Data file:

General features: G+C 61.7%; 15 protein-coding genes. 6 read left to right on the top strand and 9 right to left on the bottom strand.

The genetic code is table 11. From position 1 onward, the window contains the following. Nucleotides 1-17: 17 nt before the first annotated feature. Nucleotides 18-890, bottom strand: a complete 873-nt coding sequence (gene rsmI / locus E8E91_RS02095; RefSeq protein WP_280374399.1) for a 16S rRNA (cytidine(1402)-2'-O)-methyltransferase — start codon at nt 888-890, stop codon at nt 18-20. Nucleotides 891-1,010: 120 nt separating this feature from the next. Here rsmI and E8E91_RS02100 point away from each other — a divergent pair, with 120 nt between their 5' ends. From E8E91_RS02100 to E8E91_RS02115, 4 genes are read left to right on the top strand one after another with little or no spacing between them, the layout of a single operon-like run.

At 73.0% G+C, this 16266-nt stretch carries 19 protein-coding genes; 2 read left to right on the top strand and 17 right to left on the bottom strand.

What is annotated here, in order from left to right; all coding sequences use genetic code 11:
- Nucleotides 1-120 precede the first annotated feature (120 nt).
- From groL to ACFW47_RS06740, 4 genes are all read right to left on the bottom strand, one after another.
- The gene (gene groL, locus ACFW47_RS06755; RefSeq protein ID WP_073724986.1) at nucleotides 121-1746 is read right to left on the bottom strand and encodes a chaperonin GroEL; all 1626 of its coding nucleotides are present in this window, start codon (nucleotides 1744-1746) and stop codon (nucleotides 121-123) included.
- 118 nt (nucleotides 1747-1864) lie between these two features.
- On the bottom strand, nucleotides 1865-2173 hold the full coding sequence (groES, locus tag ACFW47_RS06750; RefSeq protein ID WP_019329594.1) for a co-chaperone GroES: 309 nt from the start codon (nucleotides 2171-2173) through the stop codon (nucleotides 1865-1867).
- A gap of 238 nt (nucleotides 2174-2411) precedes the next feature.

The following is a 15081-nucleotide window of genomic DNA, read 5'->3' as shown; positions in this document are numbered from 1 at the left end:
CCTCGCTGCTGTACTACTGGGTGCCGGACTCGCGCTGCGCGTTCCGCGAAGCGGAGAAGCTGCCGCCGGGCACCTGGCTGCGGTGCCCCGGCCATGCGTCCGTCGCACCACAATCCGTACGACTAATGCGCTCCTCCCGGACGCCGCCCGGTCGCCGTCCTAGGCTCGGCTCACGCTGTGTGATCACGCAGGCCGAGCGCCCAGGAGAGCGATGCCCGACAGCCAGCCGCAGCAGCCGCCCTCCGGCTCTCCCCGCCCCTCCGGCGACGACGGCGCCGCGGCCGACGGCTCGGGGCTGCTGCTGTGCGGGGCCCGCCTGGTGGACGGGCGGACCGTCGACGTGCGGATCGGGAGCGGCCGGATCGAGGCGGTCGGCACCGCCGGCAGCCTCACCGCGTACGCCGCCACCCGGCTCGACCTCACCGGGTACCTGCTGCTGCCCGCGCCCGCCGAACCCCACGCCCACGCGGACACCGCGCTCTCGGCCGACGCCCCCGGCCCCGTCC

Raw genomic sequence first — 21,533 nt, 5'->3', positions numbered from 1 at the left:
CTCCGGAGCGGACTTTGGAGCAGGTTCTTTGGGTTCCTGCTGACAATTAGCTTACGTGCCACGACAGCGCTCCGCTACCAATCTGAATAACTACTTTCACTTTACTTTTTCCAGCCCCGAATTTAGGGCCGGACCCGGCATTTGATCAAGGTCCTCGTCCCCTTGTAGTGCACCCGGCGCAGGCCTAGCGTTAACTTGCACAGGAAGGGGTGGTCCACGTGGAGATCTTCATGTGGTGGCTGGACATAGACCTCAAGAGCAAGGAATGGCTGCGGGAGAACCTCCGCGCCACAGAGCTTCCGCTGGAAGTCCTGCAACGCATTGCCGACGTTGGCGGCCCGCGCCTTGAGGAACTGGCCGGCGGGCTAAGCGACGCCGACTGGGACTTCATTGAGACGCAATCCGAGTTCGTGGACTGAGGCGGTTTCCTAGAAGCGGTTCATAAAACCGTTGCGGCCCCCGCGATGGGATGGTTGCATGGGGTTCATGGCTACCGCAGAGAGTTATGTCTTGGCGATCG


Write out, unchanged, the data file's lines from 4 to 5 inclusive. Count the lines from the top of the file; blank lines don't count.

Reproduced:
What is annotated here, in order from left to right; all coding sequences use genetic code 11:
- Nucleotides 1-120 precede the first annotated feature (120 nt).